Aren’t you sick of hearing about how Seattle’s liberal latte-lickers don’t understand Cheyenne’s conservative lager-lifters? I humbly suggest, my fellow Americans, that it’s time to embrace a culture of awesomeness that bridges this divide. And I nominate Audioslave’s second album to drive this initiative. The group’s debut was muddled by a shotgun marriage between the sludgy Cro-Mag music that singer Chris Cornell personified in Soundgarden and the frantic, hip-hop-inflected metal the other three Audioslave guys perfected in Rage Against the Machine. That tension has been resolved in Cornell’s favor — turns out we can all agree on big, fat riffs. “Your Time Has Come” blasts out of the gate with a six-note descending figure so gigantic it could only have been recorded with each band member occupying his own planet; Cornell wraps it with some suitably oblique lyrics about visiting the Vietnam Veterans Memorial. You can draw parallels to the mess in Iraq or fantasize about the song blaring from your tank as you roll through Basra. It works either way.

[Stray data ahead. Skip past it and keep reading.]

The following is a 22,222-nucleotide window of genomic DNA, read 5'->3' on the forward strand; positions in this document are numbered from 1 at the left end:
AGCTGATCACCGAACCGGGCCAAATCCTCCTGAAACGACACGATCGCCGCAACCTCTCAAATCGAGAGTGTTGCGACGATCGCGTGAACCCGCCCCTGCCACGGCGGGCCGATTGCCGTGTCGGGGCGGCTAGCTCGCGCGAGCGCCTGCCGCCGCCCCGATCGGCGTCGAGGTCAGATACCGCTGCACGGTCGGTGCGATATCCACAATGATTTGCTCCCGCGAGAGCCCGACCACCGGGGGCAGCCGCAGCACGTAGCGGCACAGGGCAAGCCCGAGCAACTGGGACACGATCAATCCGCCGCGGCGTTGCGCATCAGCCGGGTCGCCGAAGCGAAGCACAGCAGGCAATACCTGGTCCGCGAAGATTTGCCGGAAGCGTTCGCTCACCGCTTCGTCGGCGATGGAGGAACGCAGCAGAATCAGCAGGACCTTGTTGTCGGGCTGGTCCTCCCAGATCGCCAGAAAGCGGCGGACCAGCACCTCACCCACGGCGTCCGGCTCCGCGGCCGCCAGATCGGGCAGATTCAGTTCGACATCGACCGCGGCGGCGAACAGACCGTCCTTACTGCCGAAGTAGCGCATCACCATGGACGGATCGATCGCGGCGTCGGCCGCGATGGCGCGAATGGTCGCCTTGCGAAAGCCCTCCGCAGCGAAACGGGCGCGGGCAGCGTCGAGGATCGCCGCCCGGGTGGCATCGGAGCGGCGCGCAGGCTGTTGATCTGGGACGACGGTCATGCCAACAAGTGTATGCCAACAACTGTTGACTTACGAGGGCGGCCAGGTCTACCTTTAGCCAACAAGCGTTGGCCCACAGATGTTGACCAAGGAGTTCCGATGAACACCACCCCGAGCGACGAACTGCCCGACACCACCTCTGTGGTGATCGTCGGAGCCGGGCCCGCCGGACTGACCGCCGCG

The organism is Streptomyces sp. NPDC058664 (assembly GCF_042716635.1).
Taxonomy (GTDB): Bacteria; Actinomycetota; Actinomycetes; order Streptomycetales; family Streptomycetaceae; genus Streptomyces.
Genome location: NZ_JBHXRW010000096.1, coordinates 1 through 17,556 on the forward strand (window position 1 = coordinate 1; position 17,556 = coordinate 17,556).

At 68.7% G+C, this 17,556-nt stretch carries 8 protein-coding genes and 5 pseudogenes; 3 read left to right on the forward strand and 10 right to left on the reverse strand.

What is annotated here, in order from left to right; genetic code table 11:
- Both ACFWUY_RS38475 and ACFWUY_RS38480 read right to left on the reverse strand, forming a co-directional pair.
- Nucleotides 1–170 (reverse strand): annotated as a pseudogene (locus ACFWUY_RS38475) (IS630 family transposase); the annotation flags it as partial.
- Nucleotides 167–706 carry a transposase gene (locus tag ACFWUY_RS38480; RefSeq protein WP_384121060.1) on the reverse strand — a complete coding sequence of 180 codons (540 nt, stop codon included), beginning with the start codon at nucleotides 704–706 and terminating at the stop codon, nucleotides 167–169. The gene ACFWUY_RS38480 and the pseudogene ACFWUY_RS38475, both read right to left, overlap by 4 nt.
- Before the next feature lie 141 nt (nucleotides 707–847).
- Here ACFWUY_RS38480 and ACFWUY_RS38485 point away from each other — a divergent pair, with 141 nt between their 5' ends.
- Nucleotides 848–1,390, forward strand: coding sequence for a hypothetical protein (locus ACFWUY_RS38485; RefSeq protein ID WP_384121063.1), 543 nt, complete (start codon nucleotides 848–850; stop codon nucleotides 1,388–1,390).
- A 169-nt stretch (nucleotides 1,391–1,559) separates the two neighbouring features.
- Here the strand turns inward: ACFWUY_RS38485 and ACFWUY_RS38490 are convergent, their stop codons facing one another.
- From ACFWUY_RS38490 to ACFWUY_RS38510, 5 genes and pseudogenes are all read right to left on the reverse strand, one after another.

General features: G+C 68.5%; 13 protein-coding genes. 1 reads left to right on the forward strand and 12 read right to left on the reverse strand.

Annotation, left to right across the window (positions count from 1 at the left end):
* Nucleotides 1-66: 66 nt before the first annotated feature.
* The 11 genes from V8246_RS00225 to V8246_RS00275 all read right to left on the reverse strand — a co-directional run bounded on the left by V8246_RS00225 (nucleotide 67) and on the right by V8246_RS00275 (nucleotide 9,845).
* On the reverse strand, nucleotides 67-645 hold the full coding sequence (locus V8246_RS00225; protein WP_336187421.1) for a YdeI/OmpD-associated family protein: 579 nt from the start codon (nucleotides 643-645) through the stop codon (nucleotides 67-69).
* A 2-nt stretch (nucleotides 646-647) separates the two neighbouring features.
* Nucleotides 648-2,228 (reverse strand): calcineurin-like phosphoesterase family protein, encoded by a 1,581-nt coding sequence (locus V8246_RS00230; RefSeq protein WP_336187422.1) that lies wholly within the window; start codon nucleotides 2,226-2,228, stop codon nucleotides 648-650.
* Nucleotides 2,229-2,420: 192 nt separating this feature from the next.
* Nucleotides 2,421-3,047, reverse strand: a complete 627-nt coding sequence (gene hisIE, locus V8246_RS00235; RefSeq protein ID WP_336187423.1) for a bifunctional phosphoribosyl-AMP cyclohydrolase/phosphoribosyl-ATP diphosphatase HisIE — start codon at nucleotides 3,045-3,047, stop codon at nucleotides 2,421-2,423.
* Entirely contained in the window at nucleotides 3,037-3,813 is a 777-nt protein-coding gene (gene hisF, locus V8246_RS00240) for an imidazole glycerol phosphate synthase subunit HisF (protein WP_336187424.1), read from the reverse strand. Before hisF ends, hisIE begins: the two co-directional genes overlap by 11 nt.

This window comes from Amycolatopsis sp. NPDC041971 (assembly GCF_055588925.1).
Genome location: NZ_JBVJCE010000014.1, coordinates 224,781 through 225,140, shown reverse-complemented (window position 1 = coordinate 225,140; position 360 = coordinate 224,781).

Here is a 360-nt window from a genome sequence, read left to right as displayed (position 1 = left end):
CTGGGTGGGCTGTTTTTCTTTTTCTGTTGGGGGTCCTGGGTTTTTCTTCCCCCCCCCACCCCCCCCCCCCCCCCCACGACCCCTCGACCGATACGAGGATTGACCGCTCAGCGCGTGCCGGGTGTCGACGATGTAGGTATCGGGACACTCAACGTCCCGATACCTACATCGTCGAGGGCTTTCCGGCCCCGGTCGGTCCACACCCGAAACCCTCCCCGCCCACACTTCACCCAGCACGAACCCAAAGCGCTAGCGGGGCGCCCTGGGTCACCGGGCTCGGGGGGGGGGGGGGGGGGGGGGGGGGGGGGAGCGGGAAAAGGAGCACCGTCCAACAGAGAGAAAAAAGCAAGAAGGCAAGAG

Audioslave attack their jobs with the single-mindedness of a union workplace. Drummer Brad Wilk drives, bassist Tim Commerford is solely in charge of grooves, and guitarist Tom Morello works hard at being amazing. At various times, his guitar sounds like a harpsichord, a telegraph, a turntable; but mostly it’s a very well-played standard rock tool, which takes the pressure off Cornell’s classic-rocker wail to tie things together. Sometimes that remarkable instrument gets stuck with self-help lyrics like “Be yourself is all that you can do,” but when Cornell smoothly delivers ironically mystical stuff like “When I first came to this islaaaand,” on the title track, you’ll find yourself pricing knee-high lace-up boots on eBay. Ballads like “Heaven’s Dead” and “#1 Zero” manage to relax the pace without watering it down, while deep cuts like “Man or Animal” are as hot as anything this side of Led Zeppelin II. So now let us rock. Together.